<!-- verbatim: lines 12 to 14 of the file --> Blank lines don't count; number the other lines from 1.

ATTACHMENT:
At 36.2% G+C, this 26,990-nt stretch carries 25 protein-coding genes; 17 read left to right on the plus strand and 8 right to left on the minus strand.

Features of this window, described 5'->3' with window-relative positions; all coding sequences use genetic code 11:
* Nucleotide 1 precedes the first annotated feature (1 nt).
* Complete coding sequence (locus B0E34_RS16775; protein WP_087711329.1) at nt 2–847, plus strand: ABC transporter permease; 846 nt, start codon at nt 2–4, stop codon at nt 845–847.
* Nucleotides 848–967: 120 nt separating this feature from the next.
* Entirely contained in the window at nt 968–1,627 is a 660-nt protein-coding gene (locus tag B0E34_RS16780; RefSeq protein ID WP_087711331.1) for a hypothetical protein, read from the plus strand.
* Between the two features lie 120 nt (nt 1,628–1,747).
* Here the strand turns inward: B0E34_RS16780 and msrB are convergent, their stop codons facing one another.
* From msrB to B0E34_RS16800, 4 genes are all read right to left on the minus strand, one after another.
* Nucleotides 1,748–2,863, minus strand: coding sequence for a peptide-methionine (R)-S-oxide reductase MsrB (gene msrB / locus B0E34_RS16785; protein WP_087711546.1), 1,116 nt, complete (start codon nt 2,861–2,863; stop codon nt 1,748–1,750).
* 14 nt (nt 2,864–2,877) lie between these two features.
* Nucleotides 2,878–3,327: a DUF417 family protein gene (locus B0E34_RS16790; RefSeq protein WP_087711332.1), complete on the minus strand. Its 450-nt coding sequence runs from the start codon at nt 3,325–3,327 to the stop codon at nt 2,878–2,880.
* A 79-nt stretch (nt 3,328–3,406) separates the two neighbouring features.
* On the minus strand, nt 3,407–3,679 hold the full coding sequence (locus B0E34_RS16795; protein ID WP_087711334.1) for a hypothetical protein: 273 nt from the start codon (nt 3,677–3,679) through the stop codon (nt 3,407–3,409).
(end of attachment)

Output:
* Nucleotides 2,878–3,327: a DUF417 family protein gene (locus B0E34_RS16790; RefSeq protein WP_087711332.1), complete on the minus strand. Its 450-nt coding sequence runs from the start codon at nt 3,325–3,327 to the stop codon at nt 2,878–2,880.
* A 79-nt stretch (nt 3,328–3,406) separates the two neighbouring features.
* On the minus strand, nt 3,407–3,679 hold the full coding sequence (locus B0E34_RS16795; protein ID WP_087711334.1) for a hypothetical protein: 273 nt from the start codon (nt 3,677–3,679) through the stop codon (nt 3,407–3,409).